Supplements may not ease arthritis pain

March 1, 2006 in Nutrition for Older Adults, Nutrition Topics in the News, Vitamins, Minerals, Supplements

Supplements may not ease arthritis pain

A recent study conducted by the National Institute of Health, published in the New England Journal of Medicine, has found that two popular nutrition supplements commonly used to treat osteoarthritis pain may actually have little impact.

Researchers examined the effects of glucosamine and chondroitin sulfate on arthritis pain in over 1,500 patients with arthritis knee pain. Patients received one of five treatments, glucosamine or chondroitin, a combination of both, a painkiller or a placebo. Neither the doctor nor the patients knew what treatment was given.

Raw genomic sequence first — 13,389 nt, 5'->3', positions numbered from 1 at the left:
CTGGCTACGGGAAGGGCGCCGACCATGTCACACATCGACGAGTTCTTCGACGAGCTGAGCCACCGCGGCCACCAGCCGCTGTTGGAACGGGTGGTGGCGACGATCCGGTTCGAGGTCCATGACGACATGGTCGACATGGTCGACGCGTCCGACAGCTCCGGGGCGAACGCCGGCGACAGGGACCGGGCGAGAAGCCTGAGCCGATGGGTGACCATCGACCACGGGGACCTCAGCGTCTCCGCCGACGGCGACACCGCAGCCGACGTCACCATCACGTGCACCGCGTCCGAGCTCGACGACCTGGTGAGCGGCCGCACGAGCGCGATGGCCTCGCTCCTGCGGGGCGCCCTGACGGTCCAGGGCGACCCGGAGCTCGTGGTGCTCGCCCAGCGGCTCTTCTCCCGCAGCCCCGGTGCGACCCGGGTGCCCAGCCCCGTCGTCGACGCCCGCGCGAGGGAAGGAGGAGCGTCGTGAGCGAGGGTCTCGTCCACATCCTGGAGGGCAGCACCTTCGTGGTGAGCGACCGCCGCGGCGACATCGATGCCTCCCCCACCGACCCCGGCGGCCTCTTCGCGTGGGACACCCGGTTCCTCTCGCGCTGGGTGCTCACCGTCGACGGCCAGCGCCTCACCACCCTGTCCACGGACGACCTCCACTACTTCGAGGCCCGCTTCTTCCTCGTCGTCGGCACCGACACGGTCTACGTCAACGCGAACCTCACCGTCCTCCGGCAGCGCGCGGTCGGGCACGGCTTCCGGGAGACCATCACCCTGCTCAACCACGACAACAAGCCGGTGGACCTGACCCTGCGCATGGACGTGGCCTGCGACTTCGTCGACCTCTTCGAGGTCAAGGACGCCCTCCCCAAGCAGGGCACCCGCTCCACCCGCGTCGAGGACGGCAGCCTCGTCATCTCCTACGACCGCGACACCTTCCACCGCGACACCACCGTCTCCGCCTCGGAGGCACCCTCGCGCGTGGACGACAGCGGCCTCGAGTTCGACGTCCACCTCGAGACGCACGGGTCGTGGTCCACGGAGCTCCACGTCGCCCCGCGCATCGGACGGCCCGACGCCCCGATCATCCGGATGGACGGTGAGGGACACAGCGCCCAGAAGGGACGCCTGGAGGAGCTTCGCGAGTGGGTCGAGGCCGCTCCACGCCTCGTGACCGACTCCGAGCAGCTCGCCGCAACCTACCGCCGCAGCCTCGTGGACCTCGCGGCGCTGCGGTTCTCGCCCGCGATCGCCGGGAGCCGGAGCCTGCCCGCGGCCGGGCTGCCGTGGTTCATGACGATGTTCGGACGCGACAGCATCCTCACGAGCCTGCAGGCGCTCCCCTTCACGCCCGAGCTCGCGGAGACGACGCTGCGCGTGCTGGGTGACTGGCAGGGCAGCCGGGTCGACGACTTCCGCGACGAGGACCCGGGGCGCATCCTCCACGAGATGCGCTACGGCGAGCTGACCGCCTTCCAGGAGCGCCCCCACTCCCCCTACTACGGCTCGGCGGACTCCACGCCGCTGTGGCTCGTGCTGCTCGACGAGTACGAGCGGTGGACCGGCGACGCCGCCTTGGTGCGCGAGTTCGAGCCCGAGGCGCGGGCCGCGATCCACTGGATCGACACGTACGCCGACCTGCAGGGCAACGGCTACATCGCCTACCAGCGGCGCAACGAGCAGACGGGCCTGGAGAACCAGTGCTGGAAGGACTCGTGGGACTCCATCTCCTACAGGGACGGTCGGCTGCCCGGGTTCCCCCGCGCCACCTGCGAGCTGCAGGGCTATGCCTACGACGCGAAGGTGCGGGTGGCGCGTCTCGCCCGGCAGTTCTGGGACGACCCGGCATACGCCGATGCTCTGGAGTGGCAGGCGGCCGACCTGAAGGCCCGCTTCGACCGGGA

After six months, participants filled out questionnaires to determine how many felt a 20 percent reduction in pain. Sixty percent who took placebos had reduced pain, compared with 64 percent who took glucosamine, 65 percent who took chondroitin and 67 percent who took the combo pills. Researchers suggest that that these differences were so small, they could have occurred by chance.

Of the over 350 people with moderate to severe pain, 79 percent who took both supplements reported relief compared with 54 percent who took placebos and 69 percent who took the painkiller.

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